Hobby Lobby, 1 – Women, 0

(This first appeared on Huffington Post)

It is hard not to despair.

A woman entering a clinic for personal healthcare now must wade through potential hordes of obnoxious strangers getting in her face with stuff – often angry stuff, often misinformed and always unrequested. Where is the right to privacy, to lead one’s own life without the interference of obnoxious strangers?

And now, a woman working for Hobby Lobby, or for that matter any other corporation headed by a religious fanatic who believes his employees must submit to his beliefs, can be denied healthcare coverage for the most basic, most personal reasons: the need to control her own body, to make her own reproductive choices and family decisions.

Following the Supreme Court these days is hazardous to one’s health.

But let’s hear it for Ruth Bader Ginsburg.

Ginsburg read the riot act to the five men – surprise, surprise, all of them were men – who dealt this latest blow to the women of America.

Saying that religious freedom demands “accommodation of a for-profit corporation’s religious beliefs no matter the impact that accommodation may have on third parties who do not share the corporation owners’ religious faith,” Ginsburg wrote in her dissent, is likely to wreak havoc. The havoc is only beginning. And only a small part of it will be the suffering of Hobby Lobby employees. No contraceptive coverage, no abortion coverage, no options, and – because we are not talking about rich people here – no justice.

One wonders. Are mandatory burqas next? Stranger things have happened than corporate CEOs whose religious sensibilities are offended by women’s uncovered heads. There are serious concerns that the ruling could lead to other corporations denying coverage for things that bother other religious groups – blood transfusions (Jehovah’s Witnesses, Christians Scientists), psychiatric treatment (Scientologists) for example.

Freedom of religion? Bah, humbug, Ginsburg says in so many words. “(Y)our right to swing your arms ends just where the other man’s nose begins.” She might more properly have said, “where the woman’s uterus begins;” because indeed the religion-guarding gentlemen are swinging directly at women’s guts.

Call it what you will – religious freedom, protecting the unborn, freedom of expression, social conservatism – the denial of women’s rights will always, eventually run up against the voices of women who will not be denied.

Thanks, Justice Ginsburg

Mothers, daughters & Gloria Steinem

Gloria Steinem
Gloria Steinem (Photo credit: Queen of Planning)

The big guns, gender-neutrally speaking, were all out at the recent DCCC Women’s Power Lunch in San Francisco: former (and this crowd hopes future) Speaker of the House Nancy Pelosi, an assortment of other House members including Congresswomen Barbara Lee and Jackie Speier, honoree Nan Tucker McEvoy and most of everyone who is anyone progressive in Northern California. But MC Gloria Steinem, 78 and proud of it (and looking pretty darned good to this 79-year-old) was still the star.

Steinem spoke with characteristic vigor about women’s rights currently very much in jeopardy, suggesting that many of the country’s economic issues could be solved simply by raising women’s pay to the level of men’s, and that fixing other inequities wouldn’t be a bad idea either. She also homed in on the Republican pledge to overturn both Obamacare and Roe v Wade. If a constitutional amendment were passed declaring the fertilized egg a “person” with full rights, Steinem said, women would not only lose their own rights but face serious endangerment. Such as: a pregnant woman thought to be inclined toward trying to abort could be physically restrained through the remainder of her pregnancy.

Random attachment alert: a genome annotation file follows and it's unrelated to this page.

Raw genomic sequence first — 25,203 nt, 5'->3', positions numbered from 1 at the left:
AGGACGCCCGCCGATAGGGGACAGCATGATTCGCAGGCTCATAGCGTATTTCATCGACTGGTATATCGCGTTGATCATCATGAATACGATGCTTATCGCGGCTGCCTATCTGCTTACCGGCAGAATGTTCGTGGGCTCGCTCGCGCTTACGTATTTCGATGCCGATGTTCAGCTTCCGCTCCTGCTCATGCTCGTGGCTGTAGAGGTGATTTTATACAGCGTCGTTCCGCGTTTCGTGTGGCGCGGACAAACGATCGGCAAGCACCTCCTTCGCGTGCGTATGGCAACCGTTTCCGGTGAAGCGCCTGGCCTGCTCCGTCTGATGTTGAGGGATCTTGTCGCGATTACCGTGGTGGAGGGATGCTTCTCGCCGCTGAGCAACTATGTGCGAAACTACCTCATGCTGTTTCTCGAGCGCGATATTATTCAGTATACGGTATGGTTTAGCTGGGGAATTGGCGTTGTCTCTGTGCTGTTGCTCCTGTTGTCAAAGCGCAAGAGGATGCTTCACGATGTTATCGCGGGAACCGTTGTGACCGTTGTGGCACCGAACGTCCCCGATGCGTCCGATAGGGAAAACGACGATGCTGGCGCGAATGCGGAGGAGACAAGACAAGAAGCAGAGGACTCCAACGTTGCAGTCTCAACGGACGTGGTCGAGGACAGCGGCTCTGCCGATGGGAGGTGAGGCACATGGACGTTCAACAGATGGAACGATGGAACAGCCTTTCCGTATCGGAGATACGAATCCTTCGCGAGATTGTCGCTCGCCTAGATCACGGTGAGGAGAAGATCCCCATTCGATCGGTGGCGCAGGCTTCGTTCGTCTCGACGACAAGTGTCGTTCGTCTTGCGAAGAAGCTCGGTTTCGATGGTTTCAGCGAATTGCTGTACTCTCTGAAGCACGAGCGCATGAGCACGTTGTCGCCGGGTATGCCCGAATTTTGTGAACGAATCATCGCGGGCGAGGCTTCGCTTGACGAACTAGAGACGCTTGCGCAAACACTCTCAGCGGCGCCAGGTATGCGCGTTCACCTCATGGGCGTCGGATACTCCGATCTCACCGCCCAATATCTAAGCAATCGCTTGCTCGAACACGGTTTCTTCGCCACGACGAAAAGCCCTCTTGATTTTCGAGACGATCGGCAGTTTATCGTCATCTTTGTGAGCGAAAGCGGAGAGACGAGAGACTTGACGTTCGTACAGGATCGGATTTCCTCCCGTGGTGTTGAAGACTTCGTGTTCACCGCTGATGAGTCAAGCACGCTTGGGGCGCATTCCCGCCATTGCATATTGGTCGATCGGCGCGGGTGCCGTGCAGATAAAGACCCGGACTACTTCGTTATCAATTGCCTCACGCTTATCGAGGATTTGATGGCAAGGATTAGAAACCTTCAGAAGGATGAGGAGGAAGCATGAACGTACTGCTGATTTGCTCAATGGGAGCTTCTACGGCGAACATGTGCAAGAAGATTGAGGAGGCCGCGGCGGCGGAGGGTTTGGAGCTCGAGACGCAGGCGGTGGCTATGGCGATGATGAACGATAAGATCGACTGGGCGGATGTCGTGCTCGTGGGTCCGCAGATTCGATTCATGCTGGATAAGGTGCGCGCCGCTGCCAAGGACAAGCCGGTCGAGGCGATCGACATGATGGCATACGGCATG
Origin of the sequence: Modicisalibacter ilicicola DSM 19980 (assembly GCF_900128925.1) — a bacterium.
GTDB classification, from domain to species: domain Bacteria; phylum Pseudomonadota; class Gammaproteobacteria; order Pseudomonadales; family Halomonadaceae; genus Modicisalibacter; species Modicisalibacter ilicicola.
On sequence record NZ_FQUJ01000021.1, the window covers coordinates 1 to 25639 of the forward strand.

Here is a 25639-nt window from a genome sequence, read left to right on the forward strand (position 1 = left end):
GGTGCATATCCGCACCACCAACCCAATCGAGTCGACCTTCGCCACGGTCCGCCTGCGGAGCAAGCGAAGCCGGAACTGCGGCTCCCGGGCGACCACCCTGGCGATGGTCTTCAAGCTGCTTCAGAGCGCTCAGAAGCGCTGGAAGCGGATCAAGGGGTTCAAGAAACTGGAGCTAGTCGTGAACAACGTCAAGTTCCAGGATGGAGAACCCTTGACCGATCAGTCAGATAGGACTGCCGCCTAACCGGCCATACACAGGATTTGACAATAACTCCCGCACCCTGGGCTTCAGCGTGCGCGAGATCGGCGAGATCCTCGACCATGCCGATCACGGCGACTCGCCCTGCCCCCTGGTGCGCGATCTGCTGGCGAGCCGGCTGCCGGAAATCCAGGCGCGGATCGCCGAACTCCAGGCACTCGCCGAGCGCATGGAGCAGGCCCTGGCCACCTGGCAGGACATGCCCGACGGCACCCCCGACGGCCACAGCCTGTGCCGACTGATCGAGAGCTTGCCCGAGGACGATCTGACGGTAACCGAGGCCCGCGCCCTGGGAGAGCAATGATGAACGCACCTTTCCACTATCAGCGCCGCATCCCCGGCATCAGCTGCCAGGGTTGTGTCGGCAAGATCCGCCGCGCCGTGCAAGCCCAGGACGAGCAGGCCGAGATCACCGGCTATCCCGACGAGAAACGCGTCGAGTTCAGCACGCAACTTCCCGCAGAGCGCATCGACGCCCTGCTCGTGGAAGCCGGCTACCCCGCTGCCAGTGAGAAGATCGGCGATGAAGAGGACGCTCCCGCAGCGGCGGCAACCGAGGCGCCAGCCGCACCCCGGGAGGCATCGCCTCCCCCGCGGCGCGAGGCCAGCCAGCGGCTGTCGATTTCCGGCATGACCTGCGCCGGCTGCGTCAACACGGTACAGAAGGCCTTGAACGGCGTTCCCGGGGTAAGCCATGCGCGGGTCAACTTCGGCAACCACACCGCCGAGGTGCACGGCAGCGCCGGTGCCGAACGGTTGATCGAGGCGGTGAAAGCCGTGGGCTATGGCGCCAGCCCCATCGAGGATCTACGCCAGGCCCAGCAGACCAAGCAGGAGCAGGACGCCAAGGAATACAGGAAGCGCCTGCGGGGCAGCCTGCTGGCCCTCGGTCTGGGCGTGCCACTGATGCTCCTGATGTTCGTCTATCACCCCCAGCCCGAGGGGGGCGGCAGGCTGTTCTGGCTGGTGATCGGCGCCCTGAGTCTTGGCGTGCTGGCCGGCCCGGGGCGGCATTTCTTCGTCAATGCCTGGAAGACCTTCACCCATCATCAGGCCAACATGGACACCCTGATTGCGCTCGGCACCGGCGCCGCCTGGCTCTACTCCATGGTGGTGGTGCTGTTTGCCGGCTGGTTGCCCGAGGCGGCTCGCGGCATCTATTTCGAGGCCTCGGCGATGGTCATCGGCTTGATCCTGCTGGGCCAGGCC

In a few poignant moments Steinem spoke to the largely female audience of the special relationships among women — mothers and daughters, sisters, grandchildren. “We are living the lives our mothers coul

d not,” she said, and working to protect the lives of our daughters and granddaughters.

I feel certain that my gentle, righteous mother would not have supported for a moment my being forced to continue an unplanned pregnancy and bring an unwanted child into the world. I hope, partly through my support for women’s rights, my granddaughters will have the right to make their own safe choices.

If Obamacare goes, women lose

Lots of us were disappointed with the healthcare bill: I wanted single payer (but never held my breath about that,) the “death panel” fiasco cost us a critical piece of coverage… but here we are. At least we got a bill.

And “Obamacare” the Patient Protection and Affordable Care Act, has been a boon to women. It’ll be even more so, if the Supreme Court doesn’t send us back to square one. Jessica Arons outlines just a few of the ways the act has benefited women in a recent article for the Center for American Progress.

“Thanks to Obamacare,” Arons writes, “more than 45 million women have already taken advantage of recommended preventive services, including mammograms, pap smears, prenatal care, well-baby care, and well-child care with no cost sharing such as co-pays and deductibles. Starting this August, millions more will be able to obtain contraception,
annual well-woman care (a visit with a gynecologist), screening for gestational diabetes, breastfeeding counseling and supplies, and screening for sexually transmitted infections, including HIV and the Human papillomavirus—again at no extra cost.”

Add to these the millions of women now (or soon to be)  avoiding discrimination over things like pre-existing conditions, including the condition of having been born female.

If the Supreme Court doesn’t strike it down, Republicans swear they’ll do it. The war on women is no illusion.